Is it ok for ducks to mate with brothers and sisters?

Discussion in 'Ducks' started by sandcat, Oct 13, 2010.

  1. hossfeathers

    hossfeathers Songster

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    Throwing in another couple of cents -

    (Not a geneticist, but grew up on a dairy, studied animal science, and now am raising backyard livestock.)

    Linecrosses & line breeding are used to some degree in most animal breeding situations. Ideally, in any situation, a breeder fully assesses each individual and pairs males and females based on their relative strengths and weaknesses. For instance, if one had a female with good body shape but only moderate egg laying ability, one would cross that female with a male from a dam who was an excellent egg layer and who had sired other ducks that were also excellent egg layers. But! If both the female and the male were on the upper limit of desireable size, one would expect the offspring to also be large/perhaps too big. So perhaps a breeder would only keep those offspring that were slightly smaller than average. (This holds for all breeding, and in fact, even dedicated line breeders will frequently bring in a selected individual to correct a deficiency that is spread throughout the herd/flock/pack.)

    The problem is that one can't, even in this day of gene sequencing, know 100% all the good and bad traits carried by each individual. By using linebreeding, after a few generations, one has a better idea of what sort of 'genejunk' is floating around in the chromosomes, and so better assess an individual because one knows their parents and grandparents - and also nieces, nephews, etc.

    So. Breeding good to better and not breeding bad to worse is actually the easy part - the hard part is picking out the bad, the poor, the fair, and (eventually) the average, and NOT using them for breeding. EVERY SINGLE BREEDING CAN PRODUCE POOR QUALITY ANIMALS. Furthermore, in litters and clutches, at best half of the offspring are going to be average (as good as the parents) or better - the rest will be, for whatever reason, slightly to significantly worse in quality.

    It's very tempting, esp in an age of 'papered' animals, to breed whichever female is ready, and sell ALL offspring as 'purebreds'. Rare breeds, esp, run into this. This is bad. It's bad for the animals, as it leads to breeding animals with bad traits & physical conditions, it's bad for the new owners who get a sub-par animal that can't be use for breeding, and it's bad for the breed because poor quality animals are passing on their genes.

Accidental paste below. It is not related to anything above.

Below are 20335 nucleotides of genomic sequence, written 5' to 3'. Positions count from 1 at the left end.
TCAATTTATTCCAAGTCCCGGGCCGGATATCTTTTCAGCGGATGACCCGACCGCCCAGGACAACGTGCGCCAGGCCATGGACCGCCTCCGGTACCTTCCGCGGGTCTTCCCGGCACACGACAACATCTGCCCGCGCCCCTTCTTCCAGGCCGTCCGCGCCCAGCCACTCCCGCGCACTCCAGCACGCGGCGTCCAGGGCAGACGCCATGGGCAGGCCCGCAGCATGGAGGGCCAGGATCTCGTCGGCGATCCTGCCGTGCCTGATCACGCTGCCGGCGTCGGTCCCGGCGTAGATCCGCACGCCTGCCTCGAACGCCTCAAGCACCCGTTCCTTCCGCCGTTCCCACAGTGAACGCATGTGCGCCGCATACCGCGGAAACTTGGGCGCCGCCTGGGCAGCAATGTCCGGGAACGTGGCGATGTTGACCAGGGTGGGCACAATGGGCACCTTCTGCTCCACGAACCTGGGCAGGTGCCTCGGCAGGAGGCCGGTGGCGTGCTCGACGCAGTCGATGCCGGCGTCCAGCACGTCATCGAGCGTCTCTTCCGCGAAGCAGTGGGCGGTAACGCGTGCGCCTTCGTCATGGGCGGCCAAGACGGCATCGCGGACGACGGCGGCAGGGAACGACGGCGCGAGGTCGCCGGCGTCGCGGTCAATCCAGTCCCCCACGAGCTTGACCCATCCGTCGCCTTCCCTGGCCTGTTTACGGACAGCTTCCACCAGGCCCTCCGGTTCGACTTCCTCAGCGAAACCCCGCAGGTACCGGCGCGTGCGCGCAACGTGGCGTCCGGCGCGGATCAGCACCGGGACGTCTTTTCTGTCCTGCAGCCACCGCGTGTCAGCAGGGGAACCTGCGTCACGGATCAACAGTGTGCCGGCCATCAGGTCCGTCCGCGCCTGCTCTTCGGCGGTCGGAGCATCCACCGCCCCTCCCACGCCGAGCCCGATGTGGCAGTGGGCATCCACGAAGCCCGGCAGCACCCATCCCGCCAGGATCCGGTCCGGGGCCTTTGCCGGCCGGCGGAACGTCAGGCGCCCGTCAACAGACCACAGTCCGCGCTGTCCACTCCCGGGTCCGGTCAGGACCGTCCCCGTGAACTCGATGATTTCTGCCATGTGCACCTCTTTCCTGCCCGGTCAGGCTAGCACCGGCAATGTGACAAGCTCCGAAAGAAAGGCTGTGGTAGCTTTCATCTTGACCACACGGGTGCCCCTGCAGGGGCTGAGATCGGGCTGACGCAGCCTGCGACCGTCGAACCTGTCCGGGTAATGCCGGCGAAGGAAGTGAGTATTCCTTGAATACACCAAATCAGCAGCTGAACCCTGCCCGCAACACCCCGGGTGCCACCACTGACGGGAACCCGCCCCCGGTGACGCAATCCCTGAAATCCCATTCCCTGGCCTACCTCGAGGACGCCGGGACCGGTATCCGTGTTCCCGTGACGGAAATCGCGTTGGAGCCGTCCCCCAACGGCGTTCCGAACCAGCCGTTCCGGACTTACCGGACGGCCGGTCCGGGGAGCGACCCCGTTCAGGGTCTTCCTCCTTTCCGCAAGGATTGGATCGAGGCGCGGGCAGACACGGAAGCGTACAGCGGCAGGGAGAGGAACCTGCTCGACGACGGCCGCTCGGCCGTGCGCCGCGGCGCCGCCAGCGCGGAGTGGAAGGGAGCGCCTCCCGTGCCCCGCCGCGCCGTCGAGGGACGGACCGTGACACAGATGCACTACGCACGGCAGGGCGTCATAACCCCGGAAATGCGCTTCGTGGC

Take away points: Good breeders breed for better animals than the ones they start with, by pairing animals to strengthen weaknesses. Linebreeding can help assess the total animal. Improving the breed depends on culling sub-par individuals (neutering or selling as pets = culling...you don't have to kill or eat all your culls).

    If you're just breeding whatever animals you happen to have, and are not carefully selecting the best overall offspring to keep, then you run into the dangers that Kansas mentioned. It's a common enough problem that I feel very justified telling new breeders to not start by breeding 1 degree relations, until the breeders are good at selecting quality.

    Genes are like paint - in the hands of some, we end up with the Mona Lisa. In the hands of others, we end up with graffiti on the sides of railcars. Depends on what you do with it.
     
  2. aineheartsyou

    aineheartsyou Songster

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    IMO, breeding fathers to daughters, mothers to sons, etc are ok because they are only have one side of the family in common. When breeding brothers to sisters they have both sides in common so there is less to work with genetically.
     
  3. Niss

    Niss Songster